This study should be of particular interest to those studying DCT and DCE. A general concern is that the functional importance of these enzymes is unclear and their link with immune response or host-parasite interaction appears over-interpreted.

For example:

- Introduction section: L35-37: Authors say “The production of a capsule surrounding the invader is followed by its melanization to enclose the invader into an environment with high concentration of ROS [3].”  The mounting of a melanized capsule is a well know defense response of arthropods but for most of other invertebrate phyla the encapsulation is not followed by melanization. The link between melanization and immunity is therefore not that clear (or not existing) for most invertebrates and this should be clarified.

- L388-390: Authors observe a higher expression level of DCE in a parasitic copepod as compared with free living copepods and state that “These results suggested that DCE/yellow of M. intestinalis retains a primary role during parasitic interaction and makes combinations of hosts and parasites both possessing DCE/yellow genes interesting cases to study functional gene diversification". Such a general conclusion on the potential importance of DCE would require to observe a higher expression level in several parasitic species.

- In the discussion authors argue that “gene loss might be functionally compensated among DCT, DCE/yellow and D-DT in multiple ways”. This is indeed an interesting idea. However, a potential functional redundancy between DCT or DCE and D-DT remains highly speculative and this should be clarified in the text. Although D-DT (and MIF too, this should be corrected L 453) show a D-dopachrome tautomerase activity, the natural substrate remains unknown and their involvement in melanization has not been functionally demonstrated despite the impressive number of functional studies on these proteins.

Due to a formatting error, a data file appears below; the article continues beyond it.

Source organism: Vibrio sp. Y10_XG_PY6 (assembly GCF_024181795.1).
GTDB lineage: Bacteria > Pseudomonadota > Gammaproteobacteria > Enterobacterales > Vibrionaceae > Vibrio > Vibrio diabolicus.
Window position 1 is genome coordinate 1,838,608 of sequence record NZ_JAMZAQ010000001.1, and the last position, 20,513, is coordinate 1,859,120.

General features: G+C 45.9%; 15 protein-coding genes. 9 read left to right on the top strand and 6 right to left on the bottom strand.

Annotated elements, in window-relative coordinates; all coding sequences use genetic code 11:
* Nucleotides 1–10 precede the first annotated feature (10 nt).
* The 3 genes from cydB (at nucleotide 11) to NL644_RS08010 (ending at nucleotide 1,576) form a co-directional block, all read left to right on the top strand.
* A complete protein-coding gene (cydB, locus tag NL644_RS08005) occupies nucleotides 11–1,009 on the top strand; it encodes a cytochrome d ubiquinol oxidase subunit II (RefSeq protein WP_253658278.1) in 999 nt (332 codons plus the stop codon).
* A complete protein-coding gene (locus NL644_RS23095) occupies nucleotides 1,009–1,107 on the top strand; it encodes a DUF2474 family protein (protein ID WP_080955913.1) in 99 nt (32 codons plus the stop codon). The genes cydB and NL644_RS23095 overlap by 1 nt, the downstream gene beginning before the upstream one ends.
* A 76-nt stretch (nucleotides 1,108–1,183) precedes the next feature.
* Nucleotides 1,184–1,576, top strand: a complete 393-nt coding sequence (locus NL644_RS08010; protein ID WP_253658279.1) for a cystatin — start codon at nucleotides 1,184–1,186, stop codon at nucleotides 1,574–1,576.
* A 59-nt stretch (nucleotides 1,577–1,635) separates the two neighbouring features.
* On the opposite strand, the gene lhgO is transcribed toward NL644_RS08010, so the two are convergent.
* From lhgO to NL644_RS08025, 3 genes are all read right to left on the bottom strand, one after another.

Minor points:

- the use of “orthologues” and “paralogues” should be avoided throughout the manuscript as, in most cases, this terminology is not supported by data (e.g. L198, L411, L429)

- L102-104: Clarify the fact that the list of selected species is provided in the supplementary data.

- L 150: What are clean reads here? Please, clarify.

-L 156: It may be my mistake but the SRA archive under accession ID PRJNA484693 was not accessible to me. 

- L441: “combined with multiple, but few HGTs” is somehow contradictory 

- HGT: Authors mention the existence of HGT in several instances, but it remains unclear to me what are the evidences of HGT. For example, the positions of the genes -supposed to originate from HGT- in the phylogenetic do not support this statement. Please clarify.